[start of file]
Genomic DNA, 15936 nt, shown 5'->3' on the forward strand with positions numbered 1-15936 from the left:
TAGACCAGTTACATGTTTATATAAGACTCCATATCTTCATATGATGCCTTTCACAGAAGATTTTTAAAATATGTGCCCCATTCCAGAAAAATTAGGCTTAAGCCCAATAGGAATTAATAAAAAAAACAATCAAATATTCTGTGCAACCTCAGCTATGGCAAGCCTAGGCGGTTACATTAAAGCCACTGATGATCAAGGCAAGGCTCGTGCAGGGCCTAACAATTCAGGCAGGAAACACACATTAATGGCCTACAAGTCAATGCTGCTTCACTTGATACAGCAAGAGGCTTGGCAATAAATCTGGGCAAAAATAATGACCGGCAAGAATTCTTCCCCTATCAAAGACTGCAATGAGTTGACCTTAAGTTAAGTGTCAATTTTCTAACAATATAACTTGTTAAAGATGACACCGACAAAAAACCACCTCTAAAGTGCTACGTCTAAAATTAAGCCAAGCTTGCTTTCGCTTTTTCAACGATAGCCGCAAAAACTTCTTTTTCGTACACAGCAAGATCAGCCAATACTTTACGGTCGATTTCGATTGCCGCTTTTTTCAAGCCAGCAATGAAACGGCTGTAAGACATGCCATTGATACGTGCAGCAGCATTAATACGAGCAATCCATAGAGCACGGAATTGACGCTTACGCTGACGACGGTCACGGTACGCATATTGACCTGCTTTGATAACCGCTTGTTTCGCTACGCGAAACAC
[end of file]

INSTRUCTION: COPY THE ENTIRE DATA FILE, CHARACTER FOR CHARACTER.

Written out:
Genomic DNA, 15936 nt, shown 5'->3' on the forward strand with positions numbered 1-15936 from the left:
TAGACCAGTTACATGTTTATATAAGACTCCATATCTTCATATGATGCCTTTCACAGAAGATTTTTAAAATATGTGCCCCATTCCAGAAAAATTAGGCTTAAGCCCAATAGGAATTAATAAAAAAAACAATCAAATATTCTGTGCAACCTCAGCTATGGCAAGCCTAGGCGGTTACATTAAAGCCACTGATGATCAAGGCAAGGCTCGTGCAGGGCCTAACAATTCAGGCAGGAAACACACATTAATGGCCTACAAGTCAATGCTGCTTCACTTGATACAGCAAGAGGCTTGGCAATAAATCTGGGCAAAAATAATGACCGGCAAGAATTCTTCCCCTATCAAAGACTGCAATGAGTTGACCTTAAGTTAAGTGTCAATTTTCTAACAATATAACTTGTTAAAGATGACACCGACAAAAAACCACCTCTAAAGTGCTACGTCTAAAATTAAGCCAAGCTTGCTTTCGCTTTTTCAACGATAGCCGCAAAAACTTCTTTTTCGTACACAGCAAGATCAGCCAATACTTTACGGTCGATTTCGATTGCCGCTTTTTTCAAGCCAGCAATGAAACGGCTGTAAGACATGCCATTGATACGTGCAGCAGCATTAATACGAGCAATCCATAGAGCACGGAATTGACGCTTACGCTGACGACGGTCACGGTACGCATATTGACCTGCTTTGATAACCGCTTGTTTCGCTACGCGAAACAC